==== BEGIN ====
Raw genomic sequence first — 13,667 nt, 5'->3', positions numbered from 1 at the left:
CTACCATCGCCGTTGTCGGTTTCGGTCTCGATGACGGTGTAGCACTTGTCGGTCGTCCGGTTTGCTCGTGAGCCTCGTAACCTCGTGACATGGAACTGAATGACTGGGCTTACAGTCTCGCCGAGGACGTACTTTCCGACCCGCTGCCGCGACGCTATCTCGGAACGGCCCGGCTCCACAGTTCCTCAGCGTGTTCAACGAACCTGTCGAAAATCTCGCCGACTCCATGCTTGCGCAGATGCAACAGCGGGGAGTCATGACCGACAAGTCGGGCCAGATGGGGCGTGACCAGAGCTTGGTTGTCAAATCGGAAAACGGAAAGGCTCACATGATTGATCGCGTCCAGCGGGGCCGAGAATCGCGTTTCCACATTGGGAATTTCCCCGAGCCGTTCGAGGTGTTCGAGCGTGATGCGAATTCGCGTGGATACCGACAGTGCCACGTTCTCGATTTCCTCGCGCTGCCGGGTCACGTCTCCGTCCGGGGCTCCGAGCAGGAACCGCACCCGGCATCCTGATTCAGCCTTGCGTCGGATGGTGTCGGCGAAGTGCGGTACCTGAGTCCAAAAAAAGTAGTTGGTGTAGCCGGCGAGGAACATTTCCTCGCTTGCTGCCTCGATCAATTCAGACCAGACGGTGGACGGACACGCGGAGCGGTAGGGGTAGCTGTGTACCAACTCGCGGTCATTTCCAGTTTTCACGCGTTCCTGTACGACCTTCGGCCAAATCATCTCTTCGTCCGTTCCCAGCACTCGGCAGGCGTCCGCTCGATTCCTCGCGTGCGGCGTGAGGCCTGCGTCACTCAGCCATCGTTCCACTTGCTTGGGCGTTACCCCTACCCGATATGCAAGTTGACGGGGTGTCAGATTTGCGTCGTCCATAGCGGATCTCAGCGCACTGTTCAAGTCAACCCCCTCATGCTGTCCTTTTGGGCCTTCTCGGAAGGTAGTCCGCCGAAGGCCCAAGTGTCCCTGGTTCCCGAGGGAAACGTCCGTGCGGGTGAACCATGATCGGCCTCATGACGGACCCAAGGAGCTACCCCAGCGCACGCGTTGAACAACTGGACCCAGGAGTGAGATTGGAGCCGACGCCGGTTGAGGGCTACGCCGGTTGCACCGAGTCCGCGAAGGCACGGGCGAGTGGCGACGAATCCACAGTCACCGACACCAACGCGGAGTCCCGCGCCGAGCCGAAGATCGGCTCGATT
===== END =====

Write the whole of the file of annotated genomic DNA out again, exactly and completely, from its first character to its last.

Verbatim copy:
Raw genomic sequence first — 13,667 nt, 5'->3', positions numbered from 1 at the left:
CTACCATCGCCGTTGTCGGTTTCGGTCTCGATGACGGTGTAGCACTTGTCGGTCGTCCGGTTTGCTCGTGAGCCTCGTAACCTCGTGACATGGAACTGAATGACTGGGCTTACAGTCTCGCCGAGGACGTACTTTCCGACCCGCTGCCGCGACGCTATCTCGGAACGGCCCGGCTCCACAGTTCCTCAGCGTGTTCAACGAACCTGTCGAAAATCTCGCCGACTCCATGCTTGCGCAGATGCAACAGCGGGGAGTCATGACCGACAAGTCGGGCCAGATGGGGCGTGACCAGAGCTTGGTTGTCAAATCGGAAAACGGAAAGGCTCACATGATTGATCGCGTCCAGCGGGGCCGAGAATCGCGTTTCCACATTGGGAATTTCCCCGAGCCGTTCGAGGTGTTCGAGCGTGATGCGAATTCGCGTGGATACCGACAGTGCCACGTTCTCGATTTCCTCGCGCTGCCGGGTCACGTCTCCGTCCGGGGCTCCGAGCAGGAACCGCACCCGGCATCCTGATTCAGCCTTGCGTCGGATGGTGTCGGCGAAGTGCGGTACCTGAGTCCAAAAAAAGTAGTTGGTGTAGCCGGCGAGGAACATTTCCTCGCTTGCTGCCTCGATCAATTCAGACCAGACGGTGGACGGACACGCGGAGCGGTAGGGGTAGCTGTGTACCAACTCGCGGTCATTTCCAGTTTTCACGCGTTCCTGTACGACCTTCGGCCAAATCATCTCTTCGTCCGTTCCCAGCACTCGGCAGGCGTCCGCTCGATTCCTCGCGTGCGGCGTGAGGCCTGCGTCACTCAGCCATCGTTCCACTTGCTTGGGCGTTACCCCTACCCGATATGCAAGTTGACGGGGTGTCAGATTTGCGTCGTCCATAGCGGATCTCAGCGCACTGTTCAAGTCAACCCCCTCATGCTGTCCTTTTGGGCCTTCTCGGAAGGTAGTCCGCCGAAGGCCCAAGTGTCCCTGGTTCCCGAGGGAAACGTCCGTGCGGGTGAACCATGATCGGCCTCATGACGGACCCAAGGAGCTACCCCAGCGCACGCGTTGAACAACTGGACCCAGGAGTGAGATTGGAGCCGACGCCGGTTGAGGGCTACGCCGGTTGCACCGAGTCCGCGAAGGCACGGGCGAGTGGCGACGAATCCACAGTCACCGACACCAACGCGGAGTCCCGCGCCGAGCCGAAGATCGGCTCGATT